Journal of Titus Smith

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Journal of Titus Smith

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Issuing jurisdiction and denomination (philatelic)

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Date(s)

  • 1801-1802 (Creation)
    Creator
    Smith, Titus

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Physical description

3 cm of textual records

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(1768-1850)

Biographical history

Titus Smith (Junior) was born in Granby, Mass. on 4 September 1768. His family, being Sandemanian pacifists, were obliged to flee from the violence of the American Revolution to Halifax, N.S. in 1783. Smith eventually settled in Dutch Village (which later became a western suburb of Halifax), where he made his living as a farmer and occasional land surveyor. He conducted botanical experiments on his farm, successfully adapting a variety of seeds to the province's harsh climate. In 1801, Smith was commissioned by the Lieutenant Governor to undertake the first exhaustive study of Nova Scotia's interior. Smith undertook three treks into the province's interior between 1801and 1802, and submitted his findings in journals which provided a highly detailed account of Nova Scotia's forests, rivers, geological features, and wildlife. The text of the journals was accompanied by Smith's sketches of the plants he encountered and one of the first reliable general maps of the province. Smith's great abilities were immediately recognized, and for the rest of his life he was frequently consulted on matters relating to botany, natural, history, agriculture, and the correct use of natural resources. He served as secretary of the province's Central Board of Agriculture from 1841 until his death, and was appointed an overseer of roads on four occassions. Smith helped to found the Halifax Mechanic's Institute, and lectured frequently before it. He contributed regular articles to several provincial newspapers, edited the Halifax newspaper Colonial Farmer, and wrote the text for highly-regarded book Wild flowers of Nova Scotia.. Smith's writings and lectures, in which he urged respect for divine providence and the rhythms of nature, won him a reputation as the "Rural Philisopher of the Dutch Village". Smith married Sarah Wisdom of Halifax in 1803. The couple had fourteen children. In the autumn of 1849, Titus Smith was stricken with jaundice and never recovered, dying on 4 January 1850 in Dutch Village.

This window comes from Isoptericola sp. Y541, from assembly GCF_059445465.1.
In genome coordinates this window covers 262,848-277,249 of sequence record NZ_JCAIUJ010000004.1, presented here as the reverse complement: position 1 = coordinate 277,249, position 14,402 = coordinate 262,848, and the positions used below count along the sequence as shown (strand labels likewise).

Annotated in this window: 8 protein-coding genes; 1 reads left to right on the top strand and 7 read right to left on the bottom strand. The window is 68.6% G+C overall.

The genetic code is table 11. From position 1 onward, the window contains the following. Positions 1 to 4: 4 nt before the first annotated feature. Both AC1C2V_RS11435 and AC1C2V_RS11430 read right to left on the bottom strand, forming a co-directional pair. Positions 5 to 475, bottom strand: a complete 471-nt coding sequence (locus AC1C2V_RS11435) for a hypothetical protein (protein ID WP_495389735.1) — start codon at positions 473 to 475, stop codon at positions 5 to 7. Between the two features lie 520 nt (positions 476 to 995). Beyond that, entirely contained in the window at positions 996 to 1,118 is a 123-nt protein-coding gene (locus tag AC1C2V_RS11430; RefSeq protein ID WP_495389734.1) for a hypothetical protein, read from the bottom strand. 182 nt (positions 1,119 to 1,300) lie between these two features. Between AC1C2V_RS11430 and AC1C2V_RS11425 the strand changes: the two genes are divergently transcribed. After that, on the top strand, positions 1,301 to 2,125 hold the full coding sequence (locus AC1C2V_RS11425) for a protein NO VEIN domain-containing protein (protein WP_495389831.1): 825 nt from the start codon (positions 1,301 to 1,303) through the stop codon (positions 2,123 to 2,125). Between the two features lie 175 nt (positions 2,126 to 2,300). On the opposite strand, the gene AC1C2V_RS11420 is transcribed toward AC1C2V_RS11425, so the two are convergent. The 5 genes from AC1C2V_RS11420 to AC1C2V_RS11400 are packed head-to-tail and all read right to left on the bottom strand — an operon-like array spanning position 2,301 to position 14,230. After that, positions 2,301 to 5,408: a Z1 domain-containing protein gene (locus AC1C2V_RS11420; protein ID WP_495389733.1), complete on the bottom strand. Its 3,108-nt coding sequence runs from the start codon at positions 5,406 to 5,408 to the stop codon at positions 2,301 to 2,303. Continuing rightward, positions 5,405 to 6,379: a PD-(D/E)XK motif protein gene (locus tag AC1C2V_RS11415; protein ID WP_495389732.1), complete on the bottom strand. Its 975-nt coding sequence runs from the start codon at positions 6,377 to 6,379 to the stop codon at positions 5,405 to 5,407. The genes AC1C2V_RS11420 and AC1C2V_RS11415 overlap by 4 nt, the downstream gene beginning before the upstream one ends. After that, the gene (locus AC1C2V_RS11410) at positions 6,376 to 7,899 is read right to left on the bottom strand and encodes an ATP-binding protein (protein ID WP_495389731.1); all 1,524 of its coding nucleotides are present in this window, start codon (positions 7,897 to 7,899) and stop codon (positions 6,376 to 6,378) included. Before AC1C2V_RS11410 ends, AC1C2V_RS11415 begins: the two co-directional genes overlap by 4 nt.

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Scope and content

Series forms part of Nova Scotia Commissioner of Crown Lands fonds and consists of the journal Titus Smith kept while surveying Nova Scotia. Journal also provides lists of plants, grasses, shrubs, trees, and general observations about nature. Titus Smith toured the province in 1801-1802, on order of the government, to report on the suitability of lands for settlement.

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RG 1, Vol. 380b. use microfilm reel 15441

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Available on microfilm.

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